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Sway and weight will both be a big problem

I've ask before .. and didn't tell all. I am looking to get a travel trailer that Is rated`as a 30 ft. trailer.. Living space length.. dry weight is 5,165 before adding all the extras...Microwave, air, awning..etc..bringing the dry weight up to about 5.450.. Now has any one towed this length and weight with there 4.7 L, 4X4 Tundra..If so... what problems did you find.. not enough power... Tundra too small for the trailer length..??? I live In Loveland, Colorado... alt about 5,200 ft. I'm not a mountain most of our travels are not climbing in the mountains... tell me all you can.... Thanks, Doug
If you have the Access Cab, you're almost guaranteed to have serious sway control problems with a 30 foot trailer (probably more like a 34 foot trailer in overall exterior length). With the Double Cab, there's a good likelihood of sway control problems anytime you'll be towing with strong crosswinds (which are pretty common here on the front range). The only to combat the problem is with a top end sway control weight distributing the minimum a Reese High Performance Dual Cam or, ideally, a Hensley Arrow. The Arrow is virtually guaranteed to ensure you won't have any sway issues under any condition; the problem is a Hensley Arrow hitch sells for around $3000 new. Yep, 3 Grand just for the hitch.

As for weight, I (and my Dealer's Asst Service Manager) both feel that a trailer with a loaded weight of over 5000 lbs is probably too much for Colorado towing (even on the plains) because of the big loss of power due to altitude. Even at the relatively low elevation of Loveland (low by Colorado standards anyway), you're already down about 30% from rated sea level torque and HP. Given that a loaded-for-camping 4X4 Tundra will weigh around 5800 lbs (Access Cab) or 6100 lbs (DC)...and the sea level GCWR is 11,800, then the most your trailer really should weigh is around 6000 lbs (AC) or 5700 lbs (DC). That's at sea level. If you derate that sea level towing capacity by 30% for Loveland's altitude (~2000 lbs), then the realistic towing capacity is really about 4000 lbs. Incidentally, if you do tow up into the mountains, the torque really drops 11,000 feet (elevation of the tunnels on I70), torque is a whopping 60% less than at sea level. For the folks who've never done high altitude towing and think the truck should have plenty of power in Colorado, a 60% drop in power due to altitude can roughly be simulated at sea level by removing 5 of the 8 spark plugs.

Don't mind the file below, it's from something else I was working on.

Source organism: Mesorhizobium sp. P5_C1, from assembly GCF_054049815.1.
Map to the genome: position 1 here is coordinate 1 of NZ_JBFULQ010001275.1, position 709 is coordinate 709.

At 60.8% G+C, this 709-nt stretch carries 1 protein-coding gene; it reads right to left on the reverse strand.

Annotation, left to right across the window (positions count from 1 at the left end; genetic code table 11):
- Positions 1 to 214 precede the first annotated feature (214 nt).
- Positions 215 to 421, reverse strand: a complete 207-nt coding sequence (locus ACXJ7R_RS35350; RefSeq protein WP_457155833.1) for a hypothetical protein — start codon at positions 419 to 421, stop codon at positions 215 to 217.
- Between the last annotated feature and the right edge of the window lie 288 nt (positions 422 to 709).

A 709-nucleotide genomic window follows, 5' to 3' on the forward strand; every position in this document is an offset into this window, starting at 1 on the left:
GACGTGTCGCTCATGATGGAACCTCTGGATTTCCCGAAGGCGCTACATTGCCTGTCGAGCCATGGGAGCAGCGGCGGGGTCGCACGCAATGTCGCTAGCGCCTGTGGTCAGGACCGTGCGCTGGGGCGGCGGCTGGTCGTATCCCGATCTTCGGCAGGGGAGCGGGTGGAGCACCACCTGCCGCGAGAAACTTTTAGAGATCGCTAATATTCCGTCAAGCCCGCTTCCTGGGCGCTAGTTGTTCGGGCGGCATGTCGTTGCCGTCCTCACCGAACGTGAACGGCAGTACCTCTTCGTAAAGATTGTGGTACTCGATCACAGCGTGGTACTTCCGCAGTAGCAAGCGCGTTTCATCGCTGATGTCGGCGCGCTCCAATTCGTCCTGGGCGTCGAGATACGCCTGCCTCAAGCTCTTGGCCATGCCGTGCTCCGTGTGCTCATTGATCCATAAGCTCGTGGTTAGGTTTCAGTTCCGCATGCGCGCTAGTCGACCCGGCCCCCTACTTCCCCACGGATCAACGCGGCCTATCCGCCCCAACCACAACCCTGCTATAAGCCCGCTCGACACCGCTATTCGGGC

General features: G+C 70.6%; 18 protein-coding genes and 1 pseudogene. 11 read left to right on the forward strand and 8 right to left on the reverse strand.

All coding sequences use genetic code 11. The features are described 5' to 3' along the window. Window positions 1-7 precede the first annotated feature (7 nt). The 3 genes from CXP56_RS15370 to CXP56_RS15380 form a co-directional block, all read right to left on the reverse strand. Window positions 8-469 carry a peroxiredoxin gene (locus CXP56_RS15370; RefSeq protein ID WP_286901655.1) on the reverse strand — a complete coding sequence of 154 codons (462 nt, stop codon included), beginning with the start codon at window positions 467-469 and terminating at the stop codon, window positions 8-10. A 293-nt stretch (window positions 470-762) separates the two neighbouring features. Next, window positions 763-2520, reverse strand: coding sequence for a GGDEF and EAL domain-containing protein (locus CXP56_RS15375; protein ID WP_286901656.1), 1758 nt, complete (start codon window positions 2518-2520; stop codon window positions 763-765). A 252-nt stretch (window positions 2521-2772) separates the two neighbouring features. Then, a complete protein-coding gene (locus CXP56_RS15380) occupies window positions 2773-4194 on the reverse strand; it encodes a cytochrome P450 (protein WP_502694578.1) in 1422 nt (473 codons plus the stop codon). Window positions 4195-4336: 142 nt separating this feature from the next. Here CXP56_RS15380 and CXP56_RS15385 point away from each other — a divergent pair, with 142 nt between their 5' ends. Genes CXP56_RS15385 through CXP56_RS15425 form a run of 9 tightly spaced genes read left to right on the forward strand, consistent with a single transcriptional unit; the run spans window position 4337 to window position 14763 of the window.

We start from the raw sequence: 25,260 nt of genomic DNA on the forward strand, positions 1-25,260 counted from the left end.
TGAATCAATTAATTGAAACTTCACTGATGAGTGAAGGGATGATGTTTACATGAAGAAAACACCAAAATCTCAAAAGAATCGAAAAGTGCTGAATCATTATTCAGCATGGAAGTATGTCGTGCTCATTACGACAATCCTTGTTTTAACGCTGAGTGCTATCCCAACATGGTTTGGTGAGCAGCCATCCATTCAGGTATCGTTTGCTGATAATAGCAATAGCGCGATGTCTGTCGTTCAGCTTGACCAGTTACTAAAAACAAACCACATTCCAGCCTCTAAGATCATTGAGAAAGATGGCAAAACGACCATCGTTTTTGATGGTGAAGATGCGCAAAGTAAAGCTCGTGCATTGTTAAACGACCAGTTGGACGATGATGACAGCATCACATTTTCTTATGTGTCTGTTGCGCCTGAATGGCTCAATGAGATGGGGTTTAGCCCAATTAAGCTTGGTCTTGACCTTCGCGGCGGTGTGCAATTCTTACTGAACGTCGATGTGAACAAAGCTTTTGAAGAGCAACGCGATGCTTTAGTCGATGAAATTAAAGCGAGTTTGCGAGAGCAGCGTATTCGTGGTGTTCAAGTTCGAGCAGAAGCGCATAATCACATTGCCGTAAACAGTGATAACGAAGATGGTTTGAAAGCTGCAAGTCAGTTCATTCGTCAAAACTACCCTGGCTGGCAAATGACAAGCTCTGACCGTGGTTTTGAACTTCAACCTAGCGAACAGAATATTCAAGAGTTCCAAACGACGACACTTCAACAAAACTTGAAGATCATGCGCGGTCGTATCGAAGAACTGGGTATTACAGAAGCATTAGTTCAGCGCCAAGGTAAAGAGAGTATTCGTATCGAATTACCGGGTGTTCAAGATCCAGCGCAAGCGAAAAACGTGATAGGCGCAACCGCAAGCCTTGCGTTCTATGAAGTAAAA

For mountain towing, my personal experience after 3 towing seasons is 4000 lbs is probably pretty close to an accurate limit (my TrailManor trailer is ~3500 lbs, very low profile, and has a towing length of only 20 feet). If you stay out of the mountains, then 5000 lbs will be tolerable although the tranny will be downshifting on almost every small hill. But since your proposed trailer is realistically going to weigh around 6000 lbs loaded if it's true dry weight is 5400, then I confidently predict you'll be so unhappy towing it in Colorado with your current truck that you'll be trading it for an '07 Tundra (or even a domestic diesel) after just a couple of trips. really have two choices: Buy the trailer you're thinking of...and spend a bunch of money getting a top end sway control hitch and be really unhappy with the towing performance until you trade up to a more powerful truck...OR...get a much shorter (like around 24 feet), much lighter (like around 3500 lbs empty) trailer and keep your current truck. With a much smaller, much lighter trailer, you won't have to have top end sway control and you'll have enough torque for towing in Colorado.
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